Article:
Now begins the proverbs of Solomon in the second major section of the book. Various proverbs are strewn throughout these chapters. They are to be read with discernment where one does not cancel out the other. A tension between various proverbs must be kept. Life’s contexts will reveal the truth of each proverb!
10:1 — A wise son makes a glad father, but a foolish son is a sorrow to his mother.
Already the tension we mentioned becomes evident. In 9:12, we are told that we alone will bear our folly. In this proverb, we are reminded about another aspect. We are related to other people (cf. 11:10); children are connected to their parents — the ties that bind us can have wholesome and worrisome effects. They will be gladdened by the wisdom of their sons and daughters. Parents will also be greatly pained by the folly of their children. Remember, one of the main actors in Prov. 1-9 was the father. He was very desirous of seeing his son choose and walk in wisdom.
Longman says that this should help the children to consider their ways. Are their ways bringing sorrow or gladness to their parents? Wise parents rejoice in the wise course of life in their children. If our actions bring them sorrow, could it be that we are acting in foolishness?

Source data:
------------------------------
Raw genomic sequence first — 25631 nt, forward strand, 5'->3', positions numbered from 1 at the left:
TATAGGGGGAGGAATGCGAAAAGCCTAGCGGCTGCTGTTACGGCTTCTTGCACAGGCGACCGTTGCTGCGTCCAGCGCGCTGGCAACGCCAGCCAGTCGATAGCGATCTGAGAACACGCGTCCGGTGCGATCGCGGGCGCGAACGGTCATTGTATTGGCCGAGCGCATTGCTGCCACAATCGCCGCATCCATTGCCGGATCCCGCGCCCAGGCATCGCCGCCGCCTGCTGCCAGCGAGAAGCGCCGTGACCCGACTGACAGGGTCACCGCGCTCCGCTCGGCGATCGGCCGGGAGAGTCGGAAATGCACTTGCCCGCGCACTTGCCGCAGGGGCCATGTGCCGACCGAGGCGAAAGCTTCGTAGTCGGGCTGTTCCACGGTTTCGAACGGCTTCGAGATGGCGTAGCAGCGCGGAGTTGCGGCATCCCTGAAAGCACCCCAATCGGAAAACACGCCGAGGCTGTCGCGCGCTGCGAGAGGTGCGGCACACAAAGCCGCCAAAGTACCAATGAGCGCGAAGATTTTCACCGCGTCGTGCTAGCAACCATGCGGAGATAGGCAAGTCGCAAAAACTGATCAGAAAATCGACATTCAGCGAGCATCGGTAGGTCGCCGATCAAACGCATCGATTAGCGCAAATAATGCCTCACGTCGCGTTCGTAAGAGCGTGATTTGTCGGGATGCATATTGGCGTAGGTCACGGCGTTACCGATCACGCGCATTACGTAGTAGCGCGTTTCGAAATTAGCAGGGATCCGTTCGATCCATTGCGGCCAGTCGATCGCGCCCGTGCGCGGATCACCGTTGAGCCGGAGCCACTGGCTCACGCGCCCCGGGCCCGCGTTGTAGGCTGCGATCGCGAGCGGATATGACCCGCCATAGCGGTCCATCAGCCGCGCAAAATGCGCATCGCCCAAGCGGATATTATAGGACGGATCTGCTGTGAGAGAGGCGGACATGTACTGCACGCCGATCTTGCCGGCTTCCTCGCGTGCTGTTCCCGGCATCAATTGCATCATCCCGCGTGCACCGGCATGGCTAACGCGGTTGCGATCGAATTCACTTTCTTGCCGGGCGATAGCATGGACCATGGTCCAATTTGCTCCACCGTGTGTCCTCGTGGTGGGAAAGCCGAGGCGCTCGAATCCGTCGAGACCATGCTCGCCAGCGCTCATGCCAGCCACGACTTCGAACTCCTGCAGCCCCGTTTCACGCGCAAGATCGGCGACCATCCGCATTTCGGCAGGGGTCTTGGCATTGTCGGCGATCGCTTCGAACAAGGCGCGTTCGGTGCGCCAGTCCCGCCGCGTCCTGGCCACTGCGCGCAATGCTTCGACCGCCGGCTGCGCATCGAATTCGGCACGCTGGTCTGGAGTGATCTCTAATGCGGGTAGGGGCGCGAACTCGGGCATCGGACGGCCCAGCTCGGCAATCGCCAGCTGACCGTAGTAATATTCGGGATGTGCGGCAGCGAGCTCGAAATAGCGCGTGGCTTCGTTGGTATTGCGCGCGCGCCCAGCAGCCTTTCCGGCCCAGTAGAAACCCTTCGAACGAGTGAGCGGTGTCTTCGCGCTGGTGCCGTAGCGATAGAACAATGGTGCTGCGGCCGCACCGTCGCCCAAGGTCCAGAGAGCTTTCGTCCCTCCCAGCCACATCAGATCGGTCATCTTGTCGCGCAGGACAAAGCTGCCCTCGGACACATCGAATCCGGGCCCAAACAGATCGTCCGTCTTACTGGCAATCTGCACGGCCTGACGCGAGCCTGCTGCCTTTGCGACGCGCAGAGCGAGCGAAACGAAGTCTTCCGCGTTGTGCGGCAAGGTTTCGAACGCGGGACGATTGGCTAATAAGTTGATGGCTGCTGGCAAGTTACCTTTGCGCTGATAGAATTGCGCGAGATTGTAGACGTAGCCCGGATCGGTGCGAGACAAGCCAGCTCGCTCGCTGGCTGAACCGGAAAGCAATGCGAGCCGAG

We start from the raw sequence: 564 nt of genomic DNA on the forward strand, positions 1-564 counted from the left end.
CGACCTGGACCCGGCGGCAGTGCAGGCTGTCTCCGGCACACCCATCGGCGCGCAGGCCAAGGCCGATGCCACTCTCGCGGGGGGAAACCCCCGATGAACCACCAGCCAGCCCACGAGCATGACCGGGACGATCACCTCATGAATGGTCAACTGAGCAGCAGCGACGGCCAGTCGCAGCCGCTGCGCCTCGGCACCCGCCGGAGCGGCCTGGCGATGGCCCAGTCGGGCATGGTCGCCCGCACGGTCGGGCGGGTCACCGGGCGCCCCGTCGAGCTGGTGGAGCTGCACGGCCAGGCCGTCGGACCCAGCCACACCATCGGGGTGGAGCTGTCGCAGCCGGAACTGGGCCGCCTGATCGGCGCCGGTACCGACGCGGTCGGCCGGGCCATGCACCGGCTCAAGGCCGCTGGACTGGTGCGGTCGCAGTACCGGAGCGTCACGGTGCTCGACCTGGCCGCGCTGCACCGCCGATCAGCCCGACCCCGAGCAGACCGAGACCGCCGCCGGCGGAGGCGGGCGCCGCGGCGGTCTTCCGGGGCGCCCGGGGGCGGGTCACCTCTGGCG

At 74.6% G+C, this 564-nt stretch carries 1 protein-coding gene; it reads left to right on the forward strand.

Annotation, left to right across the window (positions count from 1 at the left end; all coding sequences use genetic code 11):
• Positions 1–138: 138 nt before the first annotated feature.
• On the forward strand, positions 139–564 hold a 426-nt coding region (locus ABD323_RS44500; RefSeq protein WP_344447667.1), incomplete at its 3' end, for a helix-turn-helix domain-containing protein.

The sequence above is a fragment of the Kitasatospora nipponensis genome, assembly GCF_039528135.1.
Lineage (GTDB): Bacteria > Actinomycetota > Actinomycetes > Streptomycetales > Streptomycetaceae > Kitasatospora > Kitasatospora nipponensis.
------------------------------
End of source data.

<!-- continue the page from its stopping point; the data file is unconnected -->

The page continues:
Bridges also points out the challenge this presents. If parents want to avoid sorrow in the future with their children, then they should be diligent in disciplining and instructing their children in the present. Overindulgence may grant temporary relief and pleasure but it may yield a lifetime of sorrows. “Want of early discipline; passing over trifles; yielding when we ought to command — how little do we think to what they may grow!” (Bridges)
10:2-3 — Treasures gained by wickedness do not profit, but righteousness delivers from death. 3 The LORD does not let the righteous go hungry, but he thwarts the craving of the wicked.
Longman notes that the two statements in this proverb seem incongruous or unrelated. In Proverbs, the wicked usually do not have wealth. That basic principle is still established here because such treasures are fleeting and do not profit because of the way they were gained. Furthermore, the divine principle is also in play. God will thwart their cravings. In the end, all their desires and dreams will come to nothing.